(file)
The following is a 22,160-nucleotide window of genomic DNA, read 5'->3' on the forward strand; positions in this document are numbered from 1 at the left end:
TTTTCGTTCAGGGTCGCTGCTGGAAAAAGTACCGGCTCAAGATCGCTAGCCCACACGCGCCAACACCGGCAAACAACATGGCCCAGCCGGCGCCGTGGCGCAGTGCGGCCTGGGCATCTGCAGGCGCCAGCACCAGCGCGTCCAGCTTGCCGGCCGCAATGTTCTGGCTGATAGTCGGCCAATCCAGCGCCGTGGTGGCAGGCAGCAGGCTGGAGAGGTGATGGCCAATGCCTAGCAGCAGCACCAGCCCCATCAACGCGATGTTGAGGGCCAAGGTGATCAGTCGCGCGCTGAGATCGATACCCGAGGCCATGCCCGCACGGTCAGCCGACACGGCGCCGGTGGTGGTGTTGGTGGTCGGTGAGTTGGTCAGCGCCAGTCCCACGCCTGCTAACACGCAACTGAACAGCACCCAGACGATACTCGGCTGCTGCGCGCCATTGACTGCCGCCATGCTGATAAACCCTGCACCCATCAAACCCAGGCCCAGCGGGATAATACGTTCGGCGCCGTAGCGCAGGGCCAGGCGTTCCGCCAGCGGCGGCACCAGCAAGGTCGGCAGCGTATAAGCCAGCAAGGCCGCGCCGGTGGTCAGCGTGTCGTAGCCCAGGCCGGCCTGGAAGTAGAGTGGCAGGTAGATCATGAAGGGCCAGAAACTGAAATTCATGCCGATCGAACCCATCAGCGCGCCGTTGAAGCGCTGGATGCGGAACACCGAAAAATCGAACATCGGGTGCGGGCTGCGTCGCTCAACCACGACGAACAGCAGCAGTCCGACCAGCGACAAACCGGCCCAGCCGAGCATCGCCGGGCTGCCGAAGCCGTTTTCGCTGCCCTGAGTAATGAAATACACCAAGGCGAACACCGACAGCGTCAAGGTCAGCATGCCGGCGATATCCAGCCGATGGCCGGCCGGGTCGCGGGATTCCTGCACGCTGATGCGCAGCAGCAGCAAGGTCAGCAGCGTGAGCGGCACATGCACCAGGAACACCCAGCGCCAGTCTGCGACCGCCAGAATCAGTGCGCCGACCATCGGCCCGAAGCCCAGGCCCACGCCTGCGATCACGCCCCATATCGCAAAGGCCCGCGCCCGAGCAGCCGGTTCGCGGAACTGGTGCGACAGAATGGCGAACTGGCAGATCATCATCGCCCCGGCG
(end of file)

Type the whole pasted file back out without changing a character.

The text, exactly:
The following is a 22,160-nucleotide window of genomic DNA, read 5'->3' on the forward strand; positions in this document are numbered from 1 at the left end:
TTTTCGTTCAGGGTCGCTGCTGGAAAAAGTACCGGCTCAAGATCGCTAGCCCACACGCGCCAACACCGGCAAACAACATGGCCCAGCCGGCGCCGTGGCGCAGTGCGGCCTGGGCATCTGCAGGCGCCAGCACCAGCGCGTCCAGCTTGCCGGCCGCAATGTTCTGGCTGATAGTCGGCCAATCCAGCGCCGTGGTGGCAGGCAGCAGGCTGGAGAGGTGATGGCCAATGCCTAGCAGCAGCACCAGCCCCATCAACGCGATGTTGAGGGCCAAGGTGATCAGTCGCGCGCTGAGATCGATACCCGAGGCCATGCCCGCACGGTCAGCCGACACGGCGCCGGTGGTGGTGTTGGTGGTCGGTGAGTTGGTCAGCGCCAGTCCCACGCCTGCTAACACGCAACTGAACAGCACCCAGACGATACTCGGCTGCTGCGCGCCATTGACTGCCGCCATGCTGATAAACCCTGCACCCATCAAACCCAGGCCCAGCGGGATAATACGTTCGGCGCCGTAGCGCAGGGCCAGGCGTTCCGCCAGCGGCGGCACCAGCAAGGTCGGCAGCGTATAAGCCAGCAAGGCCGCGCCGGTGGTCAGCGTGTCGTAGCCCAGGCCGGCCTGGAAGTAGAGTGGCAGGTAGATCATGAAGGGCCAGAAACTGAAATTCATGCCGATCGAACCCATCAGCGCGCCGTTGAAGCGCTGGATGCGGAACACCGAAAAATCGAACATCGGGTGCGGGCTGCGTCGCTCAACCACGACGAACAGCAGCAGTCCGACCAGCGACAAACCGGCCCAGCCGAGCATCGCCGGGCTGCCGAAGCCGTTTTCGCTGCCCTGAGTAATGAAATACACCAAGGCGAACACCGACAGCGTCAAGGTCAGCATGCCGGCGATATCCAGCCGATGGCCGGCCGGGTCGCGGGATTCCTGCACGCTGATGCGCAGCAGCAGCAAGGTCAGCAGCGTGAGCGGCACATGCACCAGGAACACCCAGCGCCAGTCTGCGACCGCCAGAATCAGTGCGCCGACCATCGGCCCGAAGCCCAGGCCCACGCCTGCGATCACGCCCCATATCGCAAAGGCCCGCGCCCGAGCAGCCGGTTCGCGGAACTGGTGCGACAGAATGGCGAACTGGCAGATCATCATCGCCCCGGCG